Every Wednesday morning at 10am a roll of thunder can be heard at the entrance of the National Museum of Scotland… or so you would think. It’s actually 15 buggies, mums, dads, toddlers in a hurry, descending on the Museum for a morning on the magic carpet. The new under 5s programme has become so popular we now call the rush to sign up for spaces the “great buggy dash!”
After the transformation of the National Museum of Scotland, with the addition of the Imagine and Adventure Planet interactive galleries, designed specifically for younger visitors, there was an opportunity to develop new activities that would extend the ethos of popular galleries into our public programmes. The aim was to create an engaging experience for little ones where they could explore the Museum further, and the idea of a magic carpet came alive.
The Magic Carpet sessions introduce little ones to different things in the Museum. Each week the carpet and its little explorers visit somewhere new, with stories, singing, crafts and object handling. Our trips on the carpet include visiting the stars in the Earth in Space gallery to see all the animal constellations, exploring the jungle of the Animal World gallery where we’ve boogied with the animals, and going fishing in the Arctic winter in the Living Lands gallery.
The carpet has had special guest appearances too, including professional storyteller Mara Menzies. Mara runs her own company, Toto Tales, which brings African stories to life, and she took our magic carpet on an adventure through Africa, with Koko the crocodile. Another special guest was Cuddles the pygmy hedgehog, who was brought along by Visitor Services Assistant Laura Moss for a springtime special all about woodland animals, where the children explored the history of the forests in the Beginnings gallery.
The magic carpet sometimes gets out and about, away from its home at Chambers Street. It recently flew to East Kilbride to the National Museum of Rural Life for some storytelling at the Classic Car show. For training, it visited Sanderson’s Wynd Primary in Tranent, where the P2 class went on a journey from Scotland through Europe, stopping off and handling objects from each country along the way, with the final destination being Spain, the class’s topic. They then performed a Flamenco dance inspired by their adventure on the carpet.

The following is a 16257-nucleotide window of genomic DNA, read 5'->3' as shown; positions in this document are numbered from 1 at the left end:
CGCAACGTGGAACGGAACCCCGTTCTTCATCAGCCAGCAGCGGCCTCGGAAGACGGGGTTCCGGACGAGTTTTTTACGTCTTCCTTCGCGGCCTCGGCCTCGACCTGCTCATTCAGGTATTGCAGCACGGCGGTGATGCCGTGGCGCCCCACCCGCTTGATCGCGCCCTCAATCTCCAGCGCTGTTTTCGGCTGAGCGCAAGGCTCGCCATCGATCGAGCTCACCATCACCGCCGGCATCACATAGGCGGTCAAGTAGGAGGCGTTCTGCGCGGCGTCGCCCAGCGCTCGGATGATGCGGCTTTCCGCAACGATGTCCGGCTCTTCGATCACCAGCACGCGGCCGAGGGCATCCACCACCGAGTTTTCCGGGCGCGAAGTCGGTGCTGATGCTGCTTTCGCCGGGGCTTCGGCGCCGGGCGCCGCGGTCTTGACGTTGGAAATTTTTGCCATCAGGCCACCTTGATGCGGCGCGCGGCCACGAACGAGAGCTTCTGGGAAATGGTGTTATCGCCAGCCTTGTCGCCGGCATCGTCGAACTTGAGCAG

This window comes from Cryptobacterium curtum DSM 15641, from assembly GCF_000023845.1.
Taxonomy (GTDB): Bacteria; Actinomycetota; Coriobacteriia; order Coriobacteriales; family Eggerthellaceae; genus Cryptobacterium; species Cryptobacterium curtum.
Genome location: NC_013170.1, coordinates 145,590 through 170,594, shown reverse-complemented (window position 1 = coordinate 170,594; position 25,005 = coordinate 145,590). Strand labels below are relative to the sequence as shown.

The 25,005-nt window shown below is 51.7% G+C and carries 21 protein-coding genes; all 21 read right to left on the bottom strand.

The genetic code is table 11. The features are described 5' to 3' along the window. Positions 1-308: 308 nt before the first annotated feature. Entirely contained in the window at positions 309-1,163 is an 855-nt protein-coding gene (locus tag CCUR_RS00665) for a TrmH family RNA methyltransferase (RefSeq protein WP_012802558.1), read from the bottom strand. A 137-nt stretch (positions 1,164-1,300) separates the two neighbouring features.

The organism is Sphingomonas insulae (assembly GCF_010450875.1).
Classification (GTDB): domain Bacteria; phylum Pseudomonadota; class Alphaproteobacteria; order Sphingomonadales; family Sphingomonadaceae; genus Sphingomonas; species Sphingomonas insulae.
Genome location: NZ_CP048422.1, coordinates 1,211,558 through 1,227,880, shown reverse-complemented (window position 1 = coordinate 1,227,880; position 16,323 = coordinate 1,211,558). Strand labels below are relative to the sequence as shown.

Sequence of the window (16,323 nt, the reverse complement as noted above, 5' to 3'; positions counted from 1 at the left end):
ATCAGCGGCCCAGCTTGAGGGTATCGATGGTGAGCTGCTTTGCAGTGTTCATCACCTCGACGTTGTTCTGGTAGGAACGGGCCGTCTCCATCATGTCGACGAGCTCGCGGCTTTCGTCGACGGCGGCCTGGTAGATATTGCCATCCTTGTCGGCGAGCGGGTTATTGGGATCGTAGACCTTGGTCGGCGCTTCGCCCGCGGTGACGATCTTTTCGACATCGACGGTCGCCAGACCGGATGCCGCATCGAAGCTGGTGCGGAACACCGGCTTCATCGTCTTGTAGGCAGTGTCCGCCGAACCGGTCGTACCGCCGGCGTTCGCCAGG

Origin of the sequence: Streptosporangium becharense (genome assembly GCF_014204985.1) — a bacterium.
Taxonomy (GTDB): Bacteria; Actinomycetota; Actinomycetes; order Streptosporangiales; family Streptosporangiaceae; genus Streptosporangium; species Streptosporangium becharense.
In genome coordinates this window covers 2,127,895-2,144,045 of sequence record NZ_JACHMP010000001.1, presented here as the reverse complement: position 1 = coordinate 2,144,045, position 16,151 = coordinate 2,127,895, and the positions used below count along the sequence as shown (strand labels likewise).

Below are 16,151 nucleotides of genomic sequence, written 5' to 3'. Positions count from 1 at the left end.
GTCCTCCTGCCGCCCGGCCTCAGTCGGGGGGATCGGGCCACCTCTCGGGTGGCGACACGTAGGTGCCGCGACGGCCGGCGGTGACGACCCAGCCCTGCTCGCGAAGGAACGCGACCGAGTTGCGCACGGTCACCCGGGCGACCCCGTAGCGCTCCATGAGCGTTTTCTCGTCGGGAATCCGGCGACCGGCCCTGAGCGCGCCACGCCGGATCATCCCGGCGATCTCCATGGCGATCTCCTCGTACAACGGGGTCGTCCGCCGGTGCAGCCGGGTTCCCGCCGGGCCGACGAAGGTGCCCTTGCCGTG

It is also being used as inspiration for a community engagement project led by Community Engagement Officer Jane Miller. Three family learning groups, Gracemount, Broomhouse, and the Royal Mile, have all taken part in magic carpet sessions in the museum. They are now each creating a fabric square with their favourite object from the Museum on it, which will then be put together to make their own magic carpet. The nursery children and their parents have been working jointly on this project, enhancing learning together. The finished carpet will be complete with objects and a user book, full of songs and activities that can be used with the carpet. Groups will be able to borrow the carpet and resources for their own use. The adults and children have been really enjoying the process of making their own magic carpet. One mum says the only challenge has been that her wee boy was inspired by so many objects in the museum that she had to limit what he could have on his square, as it had to match with what she could actually sew!
September will see the launch of Magic Carpet Minis. So far the Magic Carpet sessions have been piloted for little ones under the age of 5. After the summer, two different sessions will be run – one geared towards 2-5 year olds and one for 0-2 year olds. This means the activities will be more tailored for each age group and parents/guardians can decide which one they and their children will get the most from. So keep an eye out for new adventures on the magic carpet!
For more information on family activities in the Museum visit www.nms.ac.uk/families